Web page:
Young men who were apparently influenced by violent videos and games have perpetrated two of the most recent, murderous acts. James Holmes and Adam Lanza, killed and wounded dozens in separate shooting sprees. Their horrifying actions may have well been fueled by brutal visual images made available to them via various media outlets.
Holmes dressed up as “The Joker” and followed a killing scenario not unlike some found in Batman movies and comics. Lanza was discovered to have thousands of dollars worth of brutally graphic video games in his basement. Their access to these forms of “entertainment” was completely unrestricted.
Meanwhile, politicking politicians around the nation and in Washington D.C. are racing to microphones calling for restrictions on the sales of firearms. They demand limiting the number of bullets in a magazine, even if they’re ignorant of what a magazine is (D Rep. Degette, Colorado), or if those limitations make police officers’ pistols illegal (D Gov. Cuomo, NY). The pols call for registration, expanding background checks, and requiring mental health professionals to, in the Empire State, report any of their patients “likely to engage in conduct that would result in serious harm to themselves or others.” In addition, the names of people prescribed certain kinds of medication are being submitted to law enforcement, raising the possibility those under treatment could lose their weapons.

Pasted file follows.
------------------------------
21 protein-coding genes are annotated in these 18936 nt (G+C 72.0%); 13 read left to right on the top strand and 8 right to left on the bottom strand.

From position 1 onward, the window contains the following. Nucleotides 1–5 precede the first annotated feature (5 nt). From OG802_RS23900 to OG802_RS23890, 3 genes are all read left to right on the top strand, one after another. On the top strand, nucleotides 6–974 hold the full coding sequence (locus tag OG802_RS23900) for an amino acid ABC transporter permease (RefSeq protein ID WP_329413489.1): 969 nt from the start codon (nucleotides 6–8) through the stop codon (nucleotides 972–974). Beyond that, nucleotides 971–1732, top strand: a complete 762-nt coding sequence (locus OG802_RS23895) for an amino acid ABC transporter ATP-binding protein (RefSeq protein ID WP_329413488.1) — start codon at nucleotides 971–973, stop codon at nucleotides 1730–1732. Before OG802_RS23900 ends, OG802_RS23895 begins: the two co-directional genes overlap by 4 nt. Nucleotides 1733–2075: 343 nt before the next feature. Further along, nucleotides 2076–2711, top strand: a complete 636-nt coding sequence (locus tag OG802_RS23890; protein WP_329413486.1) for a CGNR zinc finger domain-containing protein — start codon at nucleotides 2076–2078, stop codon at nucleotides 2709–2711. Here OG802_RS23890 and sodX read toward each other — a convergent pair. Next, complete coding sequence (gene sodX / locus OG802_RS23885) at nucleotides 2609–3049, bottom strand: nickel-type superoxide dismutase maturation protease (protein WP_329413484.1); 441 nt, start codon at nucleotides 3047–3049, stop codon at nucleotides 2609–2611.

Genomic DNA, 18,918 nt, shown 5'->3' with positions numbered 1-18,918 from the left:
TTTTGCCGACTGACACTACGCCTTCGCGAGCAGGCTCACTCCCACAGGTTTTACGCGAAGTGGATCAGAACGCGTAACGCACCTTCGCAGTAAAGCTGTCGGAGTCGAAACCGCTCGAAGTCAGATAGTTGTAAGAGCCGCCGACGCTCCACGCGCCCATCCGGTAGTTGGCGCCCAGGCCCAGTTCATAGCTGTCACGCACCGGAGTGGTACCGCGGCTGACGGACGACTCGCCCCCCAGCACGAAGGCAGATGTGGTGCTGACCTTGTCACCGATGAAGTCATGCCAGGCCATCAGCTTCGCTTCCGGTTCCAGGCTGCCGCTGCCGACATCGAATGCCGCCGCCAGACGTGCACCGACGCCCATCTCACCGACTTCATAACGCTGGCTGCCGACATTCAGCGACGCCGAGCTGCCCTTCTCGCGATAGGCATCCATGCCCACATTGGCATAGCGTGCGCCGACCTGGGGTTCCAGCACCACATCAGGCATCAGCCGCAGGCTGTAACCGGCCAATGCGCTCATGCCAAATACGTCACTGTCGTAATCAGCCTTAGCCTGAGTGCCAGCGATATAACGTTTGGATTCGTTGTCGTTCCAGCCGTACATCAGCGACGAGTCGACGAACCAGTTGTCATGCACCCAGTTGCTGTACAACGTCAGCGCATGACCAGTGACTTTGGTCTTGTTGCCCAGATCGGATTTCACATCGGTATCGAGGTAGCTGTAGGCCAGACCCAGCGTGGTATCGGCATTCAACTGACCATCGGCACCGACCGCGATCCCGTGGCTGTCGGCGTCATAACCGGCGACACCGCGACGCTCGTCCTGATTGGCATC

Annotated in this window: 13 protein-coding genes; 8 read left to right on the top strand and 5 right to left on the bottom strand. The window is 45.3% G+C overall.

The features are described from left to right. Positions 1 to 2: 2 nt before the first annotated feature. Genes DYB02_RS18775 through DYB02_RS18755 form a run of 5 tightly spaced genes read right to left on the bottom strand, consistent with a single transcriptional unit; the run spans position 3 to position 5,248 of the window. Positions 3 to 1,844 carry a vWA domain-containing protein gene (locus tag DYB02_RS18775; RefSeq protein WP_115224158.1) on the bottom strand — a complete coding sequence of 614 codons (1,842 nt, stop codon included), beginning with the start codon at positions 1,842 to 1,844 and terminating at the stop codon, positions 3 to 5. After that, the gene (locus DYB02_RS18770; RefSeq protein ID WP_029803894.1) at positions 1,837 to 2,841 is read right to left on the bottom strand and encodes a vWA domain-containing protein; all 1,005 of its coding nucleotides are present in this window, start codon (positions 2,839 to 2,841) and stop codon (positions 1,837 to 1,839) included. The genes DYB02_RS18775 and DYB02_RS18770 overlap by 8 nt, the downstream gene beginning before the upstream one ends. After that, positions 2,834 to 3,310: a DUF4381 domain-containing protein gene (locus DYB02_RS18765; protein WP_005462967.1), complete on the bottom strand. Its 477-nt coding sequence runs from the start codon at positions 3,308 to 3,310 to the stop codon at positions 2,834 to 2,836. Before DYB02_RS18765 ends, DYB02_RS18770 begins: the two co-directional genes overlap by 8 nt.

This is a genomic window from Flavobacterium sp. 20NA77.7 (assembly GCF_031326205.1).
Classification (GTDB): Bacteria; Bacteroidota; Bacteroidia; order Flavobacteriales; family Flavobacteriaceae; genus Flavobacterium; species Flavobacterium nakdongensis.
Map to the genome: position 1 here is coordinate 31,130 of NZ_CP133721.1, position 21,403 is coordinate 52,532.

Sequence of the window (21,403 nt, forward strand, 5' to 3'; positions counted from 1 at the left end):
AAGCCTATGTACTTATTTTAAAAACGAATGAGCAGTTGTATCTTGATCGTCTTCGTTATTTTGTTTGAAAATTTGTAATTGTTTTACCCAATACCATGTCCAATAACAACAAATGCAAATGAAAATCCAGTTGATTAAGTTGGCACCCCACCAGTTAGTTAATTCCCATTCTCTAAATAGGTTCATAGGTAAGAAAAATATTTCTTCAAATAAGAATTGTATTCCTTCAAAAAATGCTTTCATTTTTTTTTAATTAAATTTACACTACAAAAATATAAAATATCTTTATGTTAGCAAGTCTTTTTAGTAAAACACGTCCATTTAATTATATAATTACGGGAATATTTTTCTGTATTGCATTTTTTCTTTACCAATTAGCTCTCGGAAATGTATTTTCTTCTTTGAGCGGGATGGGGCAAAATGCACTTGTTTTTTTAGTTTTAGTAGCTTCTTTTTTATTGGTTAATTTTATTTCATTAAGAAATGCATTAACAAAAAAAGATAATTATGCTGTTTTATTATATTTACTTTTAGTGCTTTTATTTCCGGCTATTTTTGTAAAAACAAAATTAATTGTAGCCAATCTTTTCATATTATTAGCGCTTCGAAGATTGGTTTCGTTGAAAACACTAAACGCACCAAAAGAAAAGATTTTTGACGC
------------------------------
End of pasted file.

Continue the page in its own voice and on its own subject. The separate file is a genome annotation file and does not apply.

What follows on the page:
While so much attention is now being given to people looking to purchase guns, why is so little attention being paid to people accessing bloodthirsty amusement? Given recent tragic history, shouldn’t these kinds of transactions be held to the same standards?
Regarding the buying or renting of violent videos and games:
Limit the number available to one person.
Require all who buy/rent to be registered.
Make background checks mandatory.
Mental health professionals must forward the names (to law enforcement) of any patients who are a possible threat to harm themselves or others….or taking specific kinds of medication.
Those who fail to meet any of the above mentioned criteria will have their videos and games confiscated, or face prosecution.
If these measures seem harsh just consider the consequences of not doing enough. Besides, it could be argued they’re just common sense proposals that really don’t infringe seriously on anyone’s First or Fourth Amendment Rights. After all, if it saves one child’s life…. the loss of a little privacy, freedom, and personal property is a small price to pay. If only we could be sure it would, indeed, save one child’s life.